403 response upon first renewal attempt on Nginx webserver

My domain is: htttps://xevion.dev (HSTS domain -> HTTPS only)

I ran this command: certbot --nginx -d xevion.dev -d www.xevion.dev or certbot

It produced this output: GitHub Gist

My web server is: Nginx 1.14.0

The operating system my web server runs is: Ubuntu 18.04.3

My hosting provider is: Digital Ocean

I can login to a root shell on my machine: Yes

The version of my client is: certbot 0.31.0


/var/log/nginx/error.log/

/nginx.conf

/sites-available/xeviondev


I apologize if I’m being super dumb, but I know very little about how Nginx and in general, web servers, work. Ask any information and I will provide you endless configurations and debug logs. I am not in any particular rush to get this server back up, but I would like to know how to fix problems like these myself and not rely on other’s too much. If you know how a beginner to web servers could learn to debug nginx configurations, that would be great.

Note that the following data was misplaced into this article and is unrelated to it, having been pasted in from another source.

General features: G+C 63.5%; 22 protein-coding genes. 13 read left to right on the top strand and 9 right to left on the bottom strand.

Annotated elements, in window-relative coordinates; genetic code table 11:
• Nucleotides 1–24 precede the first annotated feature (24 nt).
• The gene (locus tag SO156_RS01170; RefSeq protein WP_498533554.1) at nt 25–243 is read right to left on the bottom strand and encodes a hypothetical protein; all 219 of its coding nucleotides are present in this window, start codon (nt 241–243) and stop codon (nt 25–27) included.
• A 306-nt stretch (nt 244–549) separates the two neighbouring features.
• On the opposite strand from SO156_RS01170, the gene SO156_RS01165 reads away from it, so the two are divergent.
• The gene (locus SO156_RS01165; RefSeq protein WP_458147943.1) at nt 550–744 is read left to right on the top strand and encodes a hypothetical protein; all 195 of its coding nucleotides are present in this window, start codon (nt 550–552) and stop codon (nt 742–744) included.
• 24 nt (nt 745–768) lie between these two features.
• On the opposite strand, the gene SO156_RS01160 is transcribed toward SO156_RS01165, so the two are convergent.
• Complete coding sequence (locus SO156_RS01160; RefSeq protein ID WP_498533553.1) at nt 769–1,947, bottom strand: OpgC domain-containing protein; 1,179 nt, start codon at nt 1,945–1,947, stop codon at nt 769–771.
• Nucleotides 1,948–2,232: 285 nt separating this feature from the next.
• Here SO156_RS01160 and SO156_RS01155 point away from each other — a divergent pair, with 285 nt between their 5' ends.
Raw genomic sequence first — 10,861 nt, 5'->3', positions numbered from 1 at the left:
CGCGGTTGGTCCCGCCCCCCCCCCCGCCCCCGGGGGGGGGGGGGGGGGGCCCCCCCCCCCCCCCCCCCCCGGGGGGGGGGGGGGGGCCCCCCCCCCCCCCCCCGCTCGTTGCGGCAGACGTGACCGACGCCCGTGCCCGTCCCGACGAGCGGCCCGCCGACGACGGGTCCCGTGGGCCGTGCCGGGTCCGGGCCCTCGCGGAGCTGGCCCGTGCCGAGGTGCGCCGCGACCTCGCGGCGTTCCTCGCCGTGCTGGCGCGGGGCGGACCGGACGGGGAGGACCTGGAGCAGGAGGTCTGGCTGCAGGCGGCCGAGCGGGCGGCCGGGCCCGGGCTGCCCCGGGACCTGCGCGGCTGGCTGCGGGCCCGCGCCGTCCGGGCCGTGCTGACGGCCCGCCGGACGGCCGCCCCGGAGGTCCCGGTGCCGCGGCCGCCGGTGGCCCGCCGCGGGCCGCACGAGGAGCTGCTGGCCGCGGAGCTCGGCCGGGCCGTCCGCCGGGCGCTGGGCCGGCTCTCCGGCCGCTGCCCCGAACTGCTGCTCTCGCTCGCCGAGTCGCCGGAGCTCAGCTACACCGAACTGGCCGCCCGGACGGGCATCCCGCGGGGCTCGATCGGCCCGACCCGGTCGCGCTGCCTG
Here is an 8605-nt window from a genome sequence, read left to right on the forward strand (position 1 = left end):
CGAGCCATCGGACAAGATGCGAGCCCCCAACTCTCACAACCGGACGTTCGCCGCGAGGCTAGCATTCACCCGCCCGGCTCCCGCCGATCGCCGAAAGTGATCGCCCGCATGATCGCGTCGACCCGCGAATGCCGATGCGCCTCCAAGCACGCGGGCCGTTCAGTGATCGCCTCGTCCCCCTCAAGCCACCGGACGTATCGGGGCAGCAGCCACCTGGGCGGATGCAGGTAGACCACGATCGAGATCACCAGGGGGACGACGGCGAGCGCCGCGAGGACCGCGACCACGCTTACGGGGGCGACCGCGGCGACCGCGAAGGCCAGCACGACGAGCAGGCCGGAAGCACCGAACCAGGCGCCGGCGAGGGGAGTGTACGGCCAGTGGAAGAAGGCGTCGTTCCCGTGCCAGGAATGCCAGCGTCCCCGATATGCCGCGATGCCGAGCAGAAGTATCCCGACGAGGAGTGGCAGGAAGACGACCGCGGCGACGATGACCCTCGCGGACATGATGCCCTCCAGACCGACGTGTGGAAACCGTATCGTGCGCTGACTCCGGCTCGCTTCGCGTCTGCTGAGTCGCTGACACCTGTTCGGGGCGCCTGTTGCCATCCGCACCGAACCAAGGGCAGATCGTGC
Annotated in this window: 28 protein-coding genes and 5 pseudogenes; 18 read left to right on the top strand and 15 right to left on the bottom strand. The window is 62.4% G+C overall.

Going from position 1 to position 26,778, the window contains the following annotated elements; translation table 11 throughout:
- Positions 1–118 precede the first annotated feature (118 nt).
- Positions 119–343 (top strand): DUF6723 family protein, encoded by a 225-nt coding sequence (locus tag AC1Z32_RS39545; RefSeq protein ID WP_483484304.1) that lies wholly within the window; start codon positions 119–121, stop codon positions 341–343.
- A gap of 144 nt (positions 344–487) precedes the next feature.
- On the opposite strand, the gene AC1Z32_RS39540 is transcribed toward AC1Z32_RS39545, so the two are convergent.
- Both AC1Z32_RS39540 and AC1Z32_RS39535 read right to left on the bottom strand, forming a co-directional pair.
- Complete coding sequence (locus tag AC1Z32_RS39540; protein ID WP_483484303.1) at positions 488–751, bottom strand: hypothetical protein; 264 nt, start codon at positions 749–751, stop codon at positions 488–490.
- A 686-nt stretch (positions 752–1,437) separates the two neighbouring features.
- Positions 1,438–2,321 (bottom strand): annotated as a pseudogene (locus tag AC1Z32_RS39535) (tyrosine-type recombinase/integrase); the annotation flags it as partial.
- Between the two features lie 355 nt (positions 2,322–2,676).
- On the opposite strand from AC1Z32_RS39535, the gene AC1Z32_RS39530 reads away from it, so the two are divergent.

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nginx: [warn] conflicting server name "xevion.dev" on 0.0.0.0:80, ignored
nginx: [warn] conflicting server name "www.xevion.dev" on 0.0.0.0:80, ignored
nginx: [warn] conflicting server name "xevion.dev" on [::]:80, ignored
nginx: [warn] conflicting server name "www.xevion.dev" on [::]:80, ignored

This is probably the issue.

You should only have a single port 80 nginx virtualhost with server_name xevion.dev www.xevion.dev;. From the warnings, it looks like you have 3.

This can confuse Certbot because it doesn’t know which one it needs to use to do the Let’s Encrypt validation.

You can use this command to do a full dump of your nginx config, which will allow you to identify where the duplicates are coming from:

nginx -T
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Weird, I wonder what command I ran originally that didn’t make the server think about the default Nginx server. Running sudo rm /etc/nginx/sites-enabled/default yielded a fix and I was able to run the certbot renewal with sudo certbot --nginx -d xevion.dev -d www.xevion.dev. Gotta love those multiple day bugs that take a single command to fix.

It may just be a case of non-determinism. Either that nginx does not sort the files after it does a readdir (so the order of the files depends on the internal state of your filesystem, e.g. ext4’s tree structures, at that moment), or the same could be true for Certbot’s nginx parsing plugin.

So you might have gotten “lucky” where nginx and Certbot happened to agree on which one to use.

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